Still thinking about Pepy's lonely wife. Nothing changes (but at least he noticed...). It's always the small personal details that strike through from the past. Perhaps of all the things Granny has ever seen in a museum, the ones affected her most were in a museum in Luxor, from 2400BC. A comb she could use herself, a chair she could sit in. So commonplace. And in context so profound.
Time for quote 2. About age this time. Philip Roth: a book called The Dying Animal, about an old man (younger than Granny too!) and his love-affair with a much younger woman. (Not actually her favourite subject, but never mind this.) He says: to those not yet old, being old means you've been. But being old means that, despite, in addition, and in excess of your beenness, you still are. Your beanness is very much alive. You still are, and one is as haunted by the still being and its fullness as by the having-already-been and it's pastness. .....One cannot evade knowing what shortly awaits one.....Otherwise it's all the same. Otherwise one is immortal for as long as one lives.
Oh to dare use a non-word like 'beenness.' Wonderful. And he goes on.
Not many years ago, there was a ready-made way to be old, just as there was a ready-made way to be young. Neither obtains any longer. A great fight about the permissable took place here -and a great overturning. ....What can I do about the fact that as far as I can tell nothing, nothing is put to rest however old a man may be?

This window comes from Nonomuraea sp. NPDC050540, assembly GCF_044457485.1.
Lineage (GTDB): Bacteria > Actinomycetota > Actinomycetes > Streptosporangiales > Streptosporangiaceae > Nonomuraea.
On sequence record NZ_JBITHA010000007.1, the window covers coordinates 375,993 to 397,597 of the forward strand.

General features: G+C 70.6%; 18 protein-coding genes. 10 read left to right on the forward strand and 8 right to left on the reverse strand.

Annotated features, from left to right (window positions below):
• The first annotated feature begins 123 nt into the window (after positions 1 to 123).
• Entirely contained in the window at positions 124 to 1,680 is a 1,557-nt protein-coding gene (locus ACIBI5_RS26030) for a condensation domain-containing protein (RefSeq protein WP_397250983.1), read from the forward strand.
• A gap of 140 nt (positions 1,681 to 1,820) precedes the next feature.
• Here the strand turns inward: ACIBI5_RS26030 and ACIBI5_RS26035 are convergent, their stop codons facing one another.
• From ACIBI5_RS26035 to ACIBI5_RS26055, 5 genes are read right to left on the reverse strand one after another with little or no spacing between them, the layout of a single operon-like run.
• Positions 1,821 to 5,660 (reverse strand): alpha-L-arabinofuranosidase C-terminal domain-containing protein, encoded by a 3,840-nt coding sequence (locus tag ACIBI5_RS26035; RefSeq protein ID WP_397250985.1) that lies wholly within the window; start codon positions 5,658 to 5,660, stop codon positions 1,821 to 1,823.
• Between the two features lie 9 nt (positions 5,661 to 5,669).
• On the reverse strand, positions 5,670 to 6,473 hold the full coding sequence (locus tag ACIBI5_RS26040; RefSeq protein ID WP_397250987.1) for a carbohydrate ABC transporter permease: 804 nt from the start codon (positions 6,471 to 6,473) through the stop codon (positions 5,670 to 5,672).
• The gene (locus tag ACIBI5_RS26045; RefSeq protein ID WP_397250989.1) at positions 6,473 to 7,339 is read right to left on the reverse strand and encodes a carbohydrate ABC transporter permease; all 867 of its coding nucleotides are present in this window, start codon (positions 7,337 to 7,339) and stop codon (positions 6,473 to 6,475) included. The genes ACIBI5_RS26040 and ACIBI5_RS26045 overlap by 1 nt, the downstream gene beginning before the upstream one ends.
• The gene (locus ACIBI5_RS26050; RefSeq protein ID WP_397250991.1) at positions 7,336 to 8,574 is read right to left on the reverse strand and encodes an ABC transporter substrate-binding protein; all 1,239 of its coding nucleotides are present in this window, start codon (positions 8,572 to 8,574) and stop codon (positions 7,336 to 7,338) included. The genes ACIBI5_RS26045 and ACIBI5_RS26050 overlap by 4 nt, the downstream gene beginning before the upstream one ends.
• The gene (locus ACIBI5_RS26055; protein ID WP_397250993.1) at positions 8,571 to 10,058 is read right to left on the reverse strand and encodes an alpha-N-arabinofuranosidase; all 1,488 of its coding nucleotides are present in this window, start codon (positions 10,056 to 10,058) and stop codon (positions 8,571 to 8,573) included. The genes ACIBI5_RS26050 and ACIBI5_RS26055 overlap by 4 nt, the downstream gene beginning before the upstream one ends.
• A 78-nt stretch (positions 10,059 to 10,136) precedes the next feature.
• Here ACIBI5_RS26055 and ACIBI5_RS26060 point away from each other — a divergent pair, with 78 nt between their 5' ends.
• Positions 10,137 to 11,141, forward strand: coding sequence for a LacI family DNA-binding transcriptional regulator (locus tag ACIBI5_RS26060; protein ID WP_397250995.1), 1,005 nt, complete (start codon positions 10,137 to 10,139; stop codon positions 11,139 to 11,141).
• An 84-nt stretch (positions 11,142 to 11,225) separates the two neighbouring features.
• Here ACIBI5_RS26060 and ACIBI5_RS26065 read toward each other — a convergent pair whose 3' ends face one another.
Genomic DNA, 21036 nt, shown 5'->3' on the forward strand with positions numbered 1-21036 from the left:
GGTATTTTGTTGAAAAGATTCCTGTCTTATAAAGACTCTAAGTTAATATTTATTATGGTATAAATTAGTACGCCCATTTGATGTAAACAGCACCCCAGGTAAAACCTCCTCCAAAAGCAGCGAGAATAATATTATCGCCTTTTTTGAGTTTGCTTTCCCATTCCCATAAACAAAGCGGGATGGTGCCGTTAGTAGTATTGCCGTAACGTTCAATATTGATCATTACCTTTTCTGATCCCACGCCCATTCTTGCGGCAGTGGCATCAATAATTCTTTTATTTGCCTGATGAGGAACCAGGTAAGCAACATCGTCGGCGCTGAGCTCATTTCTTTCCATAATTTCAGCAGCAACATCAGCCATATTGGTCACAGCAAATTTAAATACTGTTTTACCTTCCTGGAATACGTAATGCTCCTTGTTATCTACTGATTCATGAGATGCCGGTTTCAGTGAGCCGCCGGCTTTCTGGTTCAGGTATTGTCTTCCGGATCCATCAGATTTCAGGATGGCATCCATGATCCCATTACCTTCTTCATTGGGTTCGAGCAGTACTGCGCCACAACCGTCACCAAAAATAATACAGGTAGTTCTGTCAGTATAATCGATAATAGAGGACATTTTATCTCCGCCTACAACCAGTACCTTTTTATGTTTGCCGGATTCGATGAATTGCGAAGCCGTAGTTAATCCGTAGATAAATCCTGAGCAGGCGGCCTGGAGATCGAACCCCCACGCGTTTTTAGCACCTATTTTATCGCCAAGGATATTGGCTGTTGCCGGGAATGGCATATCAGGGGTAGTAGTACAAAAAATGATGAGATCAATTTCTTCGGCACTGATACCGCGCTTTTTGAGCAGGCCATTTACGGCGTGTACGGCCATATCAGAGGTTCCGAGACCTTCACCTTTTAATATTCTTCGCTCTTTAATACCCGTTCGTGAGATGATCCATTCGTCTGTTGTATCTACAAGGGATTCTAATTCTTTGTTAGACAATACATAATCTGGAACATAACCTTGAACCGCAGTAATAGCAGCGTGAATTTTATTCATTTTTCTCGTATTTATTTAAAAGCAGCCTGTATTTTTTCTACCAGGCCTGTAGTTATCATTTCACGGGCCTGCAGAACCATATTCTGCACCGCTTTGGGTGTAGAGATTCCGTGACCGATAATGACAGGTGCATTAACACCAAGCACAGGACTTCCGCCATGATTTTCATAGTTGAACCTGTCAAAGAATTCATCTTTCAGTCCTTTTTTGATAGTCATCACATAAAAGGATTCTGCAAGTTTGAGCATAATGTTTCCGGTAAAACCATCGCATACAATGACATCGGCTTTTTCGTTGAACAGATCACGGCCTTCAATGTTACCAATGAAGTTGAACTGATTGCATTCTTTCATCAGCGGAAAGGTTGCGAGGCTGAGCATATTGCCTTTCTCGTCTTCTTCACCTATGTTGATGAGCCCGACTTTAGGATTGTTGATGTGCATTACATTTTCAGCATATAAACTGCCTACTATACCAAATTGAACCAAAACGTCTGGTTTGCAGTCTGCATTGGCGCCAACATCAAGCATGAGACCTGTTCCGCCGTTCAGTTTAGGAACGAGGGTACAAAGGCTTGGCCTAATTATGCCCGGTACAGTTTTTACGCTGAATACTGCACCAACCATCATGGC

There's some special pleading about sexuality here of course, but nothing wrong with that - Granny applauds the woman of 67 who advertised for lovers so she could experience real sexual love before it was too late; and then wrote about it all. Good on her, she says. Even though it wouldn't be her way - she's perfectly happy to admit that at her age sex can still be a pleasure, but that's it. But the main argument stands. The lives of the old are still life, 'ares' maybe, and still lives as they choose to make them, mind and body allowing. (Am reminded again here, of visiting a cancer hospital years ago, with an artist friend who ran a class there; and coming away thinking; the important fact about these people is not that they were dying; but that they were ALIVE.) And we - our generation are re-making these lives. That's what so interesting. Writing about them, too, maybe. Not like Kingsley Amis - 'The Old Boys' was about the unregenerated way of being old; miserable old gits decaying in the pub. We can do better than that. We do. We will.